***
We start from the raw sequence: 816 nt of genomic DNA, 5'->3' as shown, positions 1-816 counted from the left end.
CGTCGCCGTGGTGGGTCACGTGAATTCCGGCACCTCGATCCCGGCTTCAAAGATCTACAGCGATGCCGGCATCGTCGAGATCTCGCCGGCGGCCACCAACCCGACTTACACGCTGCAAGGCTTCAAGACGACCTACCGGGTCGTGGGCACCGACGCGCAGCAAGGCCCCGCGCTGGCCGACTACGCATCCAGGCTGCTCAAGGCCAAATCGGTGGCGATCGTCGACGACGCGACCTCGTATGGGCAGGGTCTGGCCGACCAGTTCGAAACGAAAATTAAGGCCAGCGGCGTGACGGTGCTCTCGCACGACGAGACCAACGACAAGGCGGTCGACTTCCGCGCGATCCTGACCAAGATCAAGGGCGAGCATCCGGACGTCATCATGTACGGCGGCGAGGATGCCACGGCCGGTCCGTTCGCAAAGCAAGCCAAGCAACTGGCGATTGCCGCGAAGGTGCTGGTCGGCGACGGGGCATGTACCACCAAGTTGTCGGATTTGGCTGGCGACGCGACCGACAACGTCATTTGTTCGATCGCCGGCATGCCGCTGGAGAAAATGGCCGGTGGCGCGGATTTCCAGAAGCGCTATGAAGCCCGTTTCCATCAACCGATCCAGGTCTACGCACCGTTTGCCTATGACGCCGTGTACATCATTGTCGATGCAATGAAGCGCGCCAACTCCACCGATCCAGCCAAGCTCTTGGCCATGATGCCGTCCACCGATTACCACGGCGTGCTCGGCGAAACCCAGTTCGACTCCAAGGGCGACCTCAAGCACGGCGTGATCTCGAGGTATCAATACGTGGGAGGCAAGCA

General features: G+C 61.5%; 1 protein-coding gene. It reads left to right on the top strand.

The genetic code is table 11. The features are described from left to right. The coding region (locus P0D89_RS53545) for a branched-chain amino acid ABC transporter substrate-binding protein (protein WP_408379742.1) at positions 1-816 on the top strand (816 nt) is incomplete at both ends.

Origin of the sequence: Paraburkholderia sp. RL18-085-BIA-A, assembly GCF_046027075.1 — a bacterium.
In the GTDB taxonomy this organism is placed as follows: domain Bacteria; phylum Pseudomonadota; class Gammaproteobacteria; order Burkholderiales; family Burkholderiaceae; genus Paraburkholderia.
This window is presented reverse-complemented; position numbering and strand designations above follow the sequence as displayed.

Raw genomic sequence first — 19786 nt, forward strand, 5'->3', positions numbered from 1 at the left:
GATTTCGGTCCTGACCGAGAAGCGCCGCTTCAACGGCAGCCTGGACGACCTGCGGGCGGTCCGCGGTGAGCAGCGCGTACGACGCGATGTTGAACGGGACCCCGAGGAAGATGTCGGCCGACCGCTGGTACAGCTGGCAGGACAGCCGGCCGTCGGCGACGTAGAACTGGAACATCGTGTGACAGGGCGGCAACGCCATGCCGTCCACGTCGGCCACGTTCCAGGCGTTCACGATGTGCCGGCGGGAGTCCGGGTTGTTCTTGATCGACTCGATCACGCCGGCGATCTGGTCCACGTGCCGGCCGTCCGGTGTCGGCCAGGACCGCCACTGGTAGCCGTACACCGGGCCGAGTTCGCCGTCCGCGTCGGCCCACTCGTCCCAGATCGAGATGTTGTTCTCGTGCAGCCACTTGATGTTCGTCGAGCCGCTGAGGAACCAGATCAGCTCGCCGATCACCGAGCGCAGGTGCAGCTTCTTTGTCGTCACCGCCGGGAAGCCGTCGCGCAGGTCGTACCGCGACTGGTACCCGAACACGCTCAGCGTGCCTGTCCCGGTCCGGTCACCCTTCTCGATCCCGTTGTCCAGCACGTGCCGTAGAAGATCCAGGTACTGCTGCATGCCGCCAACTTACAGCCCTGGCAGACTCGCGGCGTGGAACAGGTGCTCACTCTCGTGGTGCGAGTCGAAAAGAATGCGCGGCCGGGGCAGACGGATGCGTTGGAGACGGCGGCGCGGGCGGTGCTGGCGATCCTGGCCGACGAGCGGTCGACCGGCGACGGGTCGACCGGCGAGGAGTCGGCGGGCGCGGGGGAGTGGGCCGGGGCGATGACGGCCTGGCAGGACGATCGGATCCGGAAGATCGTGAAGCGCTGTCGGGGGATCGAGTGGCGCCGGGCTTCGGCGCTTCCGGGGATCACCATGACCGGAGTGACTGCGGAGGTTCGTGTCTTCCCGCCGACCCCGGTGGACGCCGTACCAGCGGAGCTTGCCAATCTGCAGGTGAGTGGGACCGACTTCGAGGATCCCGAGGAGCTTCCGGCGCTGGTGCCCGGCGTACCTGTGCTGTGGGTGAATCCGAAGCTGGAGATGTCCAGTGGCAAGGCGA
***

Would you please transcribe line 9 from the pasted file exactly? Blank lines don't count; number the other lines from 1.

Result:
GATTTCGGTCCTGACCGAGAAGCGCCGCTTCAACGGCAGCCTGGACGACCTGCGGGCGGTCCGCGGTGAGCAGCGCGTACGACGCGATGTTGAACGGGACCCCGAGGAAGATGTCGGCCGACCGCTGGTACAGCTGGCAGGACAGCCGGCCGTCGGCGACGTAGAACTGGAACATCGTGTGACAGGGCGGCAACGCCATGCCGTCCACGTCGGCCACGTTCCAGGCGTTCACGATGTGCCGGCGGGAGTCCGGGTTGTTCTTGATCGACTCGATCACGCCGGCGATCTGGTCCACGTGCCGGCCGTCCGGTGTCGGCCAGGACCGCCACTGGTAGCCGTACACCGGGCCGAGTTCGCCGTCCGCGTCGGCCCACTCGTCCCAGATCGAGATGTTGTTCTCGTGCAGCCACTTGATGTTCGTCGAGCCGCTGAGGAACCAGATCAGCTCGCCGATCACCGAGCGCAGGTGCAGCTTCTTTGTCGTCACCGCCGGGAAGCCGTCGCGCAGGTCGTACCGCGACTGGTACCCGAACACGCTCAGCGTGCCTGTCCCGGTCCGGTCACCCTTCTCGATCCCGTTGTCCAGCACGTGCCGTAGAAGATCCAGGTACTGCTGCATGCCGCCAACTTACAGCCCTGGCAGACTCGCGGCGTGGAACAGGTGCTCACTCTCGTGGTGCGAGTCGAAAAGAATGCGCGGCCGGGGCAGACGGATGCGTTGGAGACGGCGGCGCGGGCGGTGCTGGCGATCCTGGCCGACGAGCGGTCGACCGGCGACGGGTCGACCGGCGAGGAGTCGGCGGGCGCGGGGGAGTGGGCCGGGGCGATGACGGCCTGGCAGGACGATCGGATCCGGAAGATCGTGAAGCGCTGTCGGGGGATCGAGTGGCGCCGGGCTTCGGCGCTTCCGGGGATCACCATGACCGGAGTGACTGCGGAGGTTCGTGTCTTCCCGCCGACCCCGGTGGACGCCGTACCAGCGGAGCTTGCCAATCTGCAGGTGAGTGGGACCGACTTCGAGGATCCCGAGGAGCTTCCGGCGCTGGTGCCCGGCGTACCTGTGCTGTGGGTGAATCCGAAGCTGGAGATGTCCAGTGGCAAGGCGA